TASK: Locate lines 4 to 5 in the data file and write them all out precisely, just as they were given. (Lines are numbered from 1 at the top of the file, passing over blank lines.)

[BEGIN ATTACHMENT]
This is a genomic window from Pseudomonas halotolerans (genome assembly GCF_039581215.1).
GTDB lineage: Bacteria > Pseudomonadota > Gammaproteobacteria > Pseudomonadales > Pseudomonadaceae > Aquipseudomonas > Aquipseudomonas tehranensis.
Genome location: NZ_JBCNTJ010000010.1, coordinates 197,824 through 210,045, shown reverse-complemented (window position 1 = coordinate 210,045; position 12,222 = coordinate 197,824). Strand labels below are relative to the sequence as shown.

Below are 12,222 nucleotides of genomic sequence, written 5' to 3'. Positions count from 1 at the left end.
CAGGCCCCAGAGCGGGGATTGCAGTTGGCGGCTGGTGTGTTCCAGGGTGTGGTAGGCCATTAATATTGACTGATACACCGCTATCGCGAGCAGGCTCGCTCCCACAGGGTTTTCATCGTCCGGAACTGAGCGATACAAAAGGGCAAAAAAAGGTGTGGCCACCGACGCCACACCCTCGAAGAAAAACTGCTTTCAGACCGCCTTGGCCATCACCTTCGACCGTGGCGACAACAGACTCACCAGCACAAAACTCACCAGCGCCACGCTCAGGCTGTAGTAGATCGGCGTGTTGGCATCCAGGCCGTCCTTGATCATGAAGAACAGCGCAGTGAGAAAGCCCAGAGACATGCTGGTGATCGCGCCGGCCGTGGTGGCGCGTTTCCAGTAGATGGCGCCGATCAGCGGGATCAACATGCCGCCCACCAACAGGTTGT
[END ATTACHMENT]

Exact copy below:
Below are 12,222 nucleotides of genomic sequence, written 5' to 3'. Positions count from 1 at the left end.
CAGGCCCCAGAGCGGGGATTGCAGTTGGCGGCTGGTGTGTTCCAGGGTGTGGTAGGCCATTAATATTGACTGATACACCGCTATCGCGAGCAGGCTCGCTCCCACAGGGTTTTCATCGTCCGGAACTGAGCGATACAAAAGGGCAAAAAAAGGTGTGGCCACCGACGCCACACCCTCGAAGAAAAACTGCTTTCAGACCGCCTTGGCCATCACCTTCGACCGTGGCGACAACAGACTCACCAGCACAAAACTCACCAGCGCCACGCTCAGGCTGTAGTAGATCGGCGTGTTGGCATCCAGGCCGTCCTTGATCATGAAGAACAGCGCAGTGAGAAAGCCCAGAGACATGCTGGTGATCGCGCCGGCCGTGGTGGCGCGTTTCCAGTAGATGGCGCCGATCAGCGGGATCAACATGCCGCCCACCAACAGGTTGT